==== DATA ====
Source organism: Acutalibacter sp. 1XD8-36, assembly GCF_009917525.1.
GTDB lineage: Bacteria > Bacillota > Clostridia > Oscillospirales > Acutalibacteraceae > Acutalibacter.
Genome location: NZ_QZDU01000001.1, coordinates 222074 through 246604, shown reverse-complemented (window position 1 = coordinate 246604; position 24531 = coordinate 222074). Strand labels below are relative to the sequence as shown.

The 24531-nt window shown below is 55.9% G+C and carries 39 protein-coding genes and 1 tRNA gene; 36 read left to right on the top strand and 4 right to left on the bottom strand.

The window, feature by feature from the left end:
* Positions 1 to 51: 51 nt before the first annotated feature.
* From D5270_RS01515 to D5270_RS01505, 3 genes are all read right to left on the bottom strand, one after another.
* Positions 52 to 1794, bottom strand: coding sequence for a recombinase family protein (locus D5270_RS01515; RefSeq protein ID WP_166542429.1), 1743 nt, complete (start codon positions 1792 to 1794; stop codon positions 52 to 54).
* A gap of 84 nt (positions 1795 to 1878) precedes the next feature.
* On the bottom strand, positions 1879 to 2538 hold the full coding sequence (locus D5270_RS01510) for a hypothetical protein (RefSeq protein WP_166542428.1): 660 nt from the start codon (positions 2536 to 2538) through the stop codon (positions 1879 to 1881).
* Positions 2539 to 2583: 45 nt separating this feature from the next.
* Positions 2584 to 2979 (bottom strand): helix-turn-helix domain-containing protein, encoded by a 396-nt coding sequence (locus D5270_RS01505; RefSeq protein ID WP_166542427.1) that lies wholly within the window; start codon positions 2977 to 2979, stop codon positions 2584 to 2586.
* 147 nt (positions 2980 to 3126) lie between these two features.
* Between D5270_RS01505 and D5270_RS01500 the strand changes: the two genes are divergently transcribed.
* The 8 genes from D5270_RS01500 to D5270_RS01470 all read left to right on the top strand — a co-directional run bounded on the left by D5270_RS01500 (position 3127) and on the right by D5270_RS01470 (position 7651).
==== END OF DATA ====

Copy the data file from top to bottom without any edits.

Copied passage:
Source organism: Acutalibacter sp. 1XD8-36, assembly GCF_009917525.1.
GTDB lineage: Bacteria > Bacillota > Clostridia > Oscillospirales > Acutalibacteraceae > Acutalibacter.
Genome location: NZ_QZDU01000001.1, coordinates 222074 through 246604, shown reverse-complemented (window position 1 = coordinate 246604; position 24531 = coordinate 222074). Strand labels below are relative to the sequence as shown.

The 24531-nt window shown below is 55.9% G+C and carries 39 protein-coding genes and 1 tRNA gene; 36 read left to right on the top strand and 4 right to left on the bottom strand.

The window, feature by feature from the left end:
* Positions 1 to 51: 51 nt before the first annotated feature.
* From D5270_RS01515 to D5270_RS01505, 3 genes are all read right to left on the bottom strand, one after another.
* Positions 52 to 1794, bottom strand: coding sequence for a recombinase family protein (locus D5270_RS01515; RefSeq protein ID WP_166542429.1), 1743 nt, complete (start codon positions 1792 to 1794; stop codon positions 52 to 54).
* A gap of 84 nt (positions 1795 to 1878) precedes the next feature.
* On the bottom strand, positions 1879 to 2538 hold the full coding sequence (locus D5270_RS01510) for a hypothetical protein (RefSeq protein WP_166542428.1): 660 nt from the start codon (positions 2536 to 2538) through the stop codon (positions 1879 to 1881).
* Positions 2539 to 2583: 45 nt separating this feature from the next.
* Positions 2584 to 2979 (bottom strand): helix-turn-helix domain-containing protein, encoded by a 396-nt coding sequence (locus D5270_RS01505; RefSeq protein ID WP_166542427.1) that lies wholly within the window; start codon positions 2977 to 2979, stop codon positions 2584 to 2586.
* 147 nt (positions 2980 to 3126) lie between these two features.
* Between D5270_RS01505 and D5270_RS01500 the strand changes: the two genes are divergently transcribed.
* The 8 genes from D5270_RS01500 to D5270_RS01470 all read left to right on the top strand — a co-directional run bounded on the left by D5270_RS01500 (position 3127) and on the right by D5270_RS01470 (position 7651).